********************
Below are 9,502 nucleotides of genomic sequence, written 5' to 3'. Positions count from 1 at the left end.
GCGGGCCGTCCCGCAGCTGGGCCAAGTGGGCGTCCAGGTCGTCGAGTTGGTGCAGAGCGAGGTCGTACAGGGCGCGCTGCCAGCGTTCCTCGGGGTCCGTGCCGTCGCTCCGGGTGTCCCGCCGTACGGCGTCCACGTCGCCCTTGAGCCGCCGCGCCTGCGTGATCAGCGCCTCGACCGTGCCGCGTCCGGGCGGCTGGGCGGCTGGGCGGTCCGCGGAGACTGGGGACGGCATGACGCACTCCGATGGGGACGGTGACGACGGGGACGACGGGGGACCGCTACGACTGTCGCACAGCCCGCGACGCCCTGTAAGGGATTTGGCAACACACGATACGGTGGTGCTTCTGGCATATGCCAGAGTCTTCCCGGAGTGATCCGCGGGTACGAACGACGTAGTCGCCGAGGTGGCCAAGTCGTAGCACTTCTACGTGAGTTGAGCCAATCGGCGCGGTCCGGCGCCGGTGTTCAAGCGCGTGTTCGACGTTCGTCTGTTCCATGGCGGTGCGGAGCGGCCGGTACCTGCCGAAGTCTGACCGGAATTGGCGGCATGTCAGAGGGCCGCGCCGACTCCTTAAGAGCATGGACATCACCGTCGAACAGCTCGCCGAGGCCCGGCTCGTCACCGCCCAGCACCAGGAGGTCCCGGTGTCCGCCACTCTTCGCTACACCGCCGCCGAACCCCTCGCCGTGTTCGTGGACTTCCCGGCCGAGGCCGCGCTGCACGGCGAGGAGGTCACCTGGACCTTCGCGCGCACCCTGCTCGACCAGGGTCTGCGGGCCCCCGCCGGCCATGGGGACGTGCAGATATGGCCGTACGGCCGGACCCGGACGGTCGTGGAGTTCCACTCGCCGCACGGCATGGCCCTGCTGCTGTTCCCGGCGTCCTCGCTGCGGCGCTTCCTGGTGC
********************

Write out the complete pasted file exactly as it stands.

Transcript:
Below are 9,502 nucleotides of genomic sequence, written 5' to 3'. Positions count from 1 at the left end.
GCGGGCCGTCCCGCAGCTGGGCCAAGTGGGCGTCCAGGTCGTCGAGTTGGTGCAGAGCGAGGTCGTACAGGGCGCGCTGCCAGCGTTCCTCGGGGTCCGTGCCGTCGCTCCGGGTGTCCCGCCGTACGGCGTCCACGTCGCCCTTGAGCCGCCGCGCCTGCGTGATCAGCGCCTCGACCGTGCCGCGTCCGGGCGGCTGGGCGGCTGGGCGGTCCGCGGAGACTGGGGACGGCATGACGCACTCCGATGGGGACGGTGACGACGGGGACGACGGGGGACCGCTACGACTGTCGCACAGCCCGCGACGCCCTGTAAGGGATTTGGCAACACACGATACGGTGGTGCTTCTGGCATATGCCAGAGTCTTCCCGGAGTGATCCGCGGGTACGAACGACGTAGTCGCCGAGGTGGCCAAGTCGTAGCACTTCTACGTGAGTTGAGCCAATCGGCGCGGTCCGGCGCCGGTGTTCAAGCGCGTGTTCGACGTTCGTCTGTTCCATGGCGGTGCGGAGCGGCCGGTACCTGCCGAAGTCTGACCGGAATTGGCGGCATGTCAGAGGGCCGCGCCGACTCCTTAAGAGCATGGACATCACCGTCGAACAGCTCGCCGAGGCCCGGCTCGTCACCGCCCAGCACCAGGAGGTCCCGGTGTCCGCCACTCTTCGCTACACCGCCGCCGAACCCCTCGCCGTGTTCGTGGACTTCCCGGCCGAGGCCGCGCTGCACGGCGAGGAGGTCACCTGGACCTTCGCGCGCACCCTGCTCGACCAGGGTCTGCGGGCCCCCGCCGGCCATGGGGACGTGCAGATATGGCCGTACGGCCGGACCCGGACGGTCGTGGAGTTCCACTCGCCGCACGGCATGGCCCTGCTGCTGTTCCCGGCGTCCTCGCTGCGGCGCTTCCTGGTGC